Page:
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This Perfectly Preserved Millipede Has Been Trapped in Amber for 99 Million Years

The recently-discovered creature was so strange, scientists had to create an entirely new suborder of the species.

Scientists have come across a tiny millipede of around 8.2 millimeters in length, perfectly preserved in Cretaceous-era amber in Myanmar.

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Revealing a creature that co-existed with Dinosaurs

The above images show the creature as a whole, as well as in close focus of some of its significant body parts. Image Credit: Stoev, Moritz & Wesener.
The above images show the creature as a whole, as well as in close focus of some of its significant body parts. Image Credit: Stoev, Moritz & Wesener.

Using the latest research technologies, scientists concluded that not only were they handling the first fossil millipede of the order ‘Callipodida’, and also the smallest among their contemporary relatives but that their morphology was so unusual that it deviated drastically from their contemporary relatives.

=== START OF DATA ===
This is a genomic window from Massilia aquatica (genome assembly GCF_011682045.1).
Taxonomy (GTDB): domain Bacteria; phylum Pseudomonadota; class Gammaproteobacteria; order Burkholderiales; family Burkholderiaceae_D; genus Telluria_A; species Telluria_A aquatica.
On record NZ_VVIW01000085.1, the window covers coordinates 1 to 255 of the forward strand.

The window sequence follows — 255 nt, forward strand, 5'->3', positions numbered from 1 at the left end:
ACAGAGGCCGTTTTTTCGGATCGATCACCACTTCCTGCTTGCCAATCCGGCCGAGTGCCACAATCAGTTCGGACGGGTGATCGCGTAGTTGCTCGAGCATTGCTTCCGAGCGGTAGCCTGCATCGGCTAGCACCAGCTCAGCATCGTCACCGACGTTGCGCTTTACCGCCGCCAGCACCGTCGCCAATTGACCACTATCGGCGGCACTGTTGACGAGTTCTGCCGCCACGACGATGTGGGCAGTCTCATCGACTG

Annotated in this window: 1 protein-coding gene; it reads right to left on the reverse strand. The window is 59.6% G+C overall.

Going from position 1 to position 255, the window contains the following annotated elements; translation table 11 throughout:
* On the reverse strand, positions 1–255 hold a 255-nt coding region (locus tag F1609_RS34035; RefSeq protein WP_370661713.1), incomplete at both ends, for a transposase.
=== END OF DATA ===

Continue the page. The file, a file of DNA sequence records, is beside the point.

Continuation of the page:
Using 3D X-ray microscopy, the scientists were able to construct a virtual model of the 0.3-inch-long specimen, which allowed them to fully understand its skeleton, its unusual internal anatomy as well as its healthy abundance of tiny legs.

The tiny create preserved in amber. Image Credit: Leif Moritz.
The tiny create preserved in amber. Image Credit: Leif Moritz.

The findings appear in the open access journal ‘ZooKeys’.

Stranger than Strange

In fact, the 99-million-year-old millipede was so unusual that scientists were forced to create an entirely new suborder in the current tree of millipede classification, Pavel Stoev, a researcher at Bulgaria’s National Museum of Natural History and the study’s lead author, revealed in a statement.

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“With the next-generation micro-computer tomography (micro-CT) and the associated image rendering and processing software, we are now able to reconstruct the whole animal and observe the tiniest morphological traits which are rarely preserved in fossils,” said Stoev.

The newly described millipede Burmanopetalum inexpectatum as seen under 3D X-ray microscopy. Image Credit: Leif Moritz.
The newly described millipede Burmanopetalum inexpectatum as seen under 3D X-ray microscopy. Image Credit: Leif Moritz.

Given the surprising revelations made after scientists studied the creature, they decided to name it Burmanopetalum inexpectatum, with the latter word translating into “unexpected” in Latin.

“It came as a great surprise to us that this animal cannot be placed in the current millipede classification,” Stoev revealed in a statement.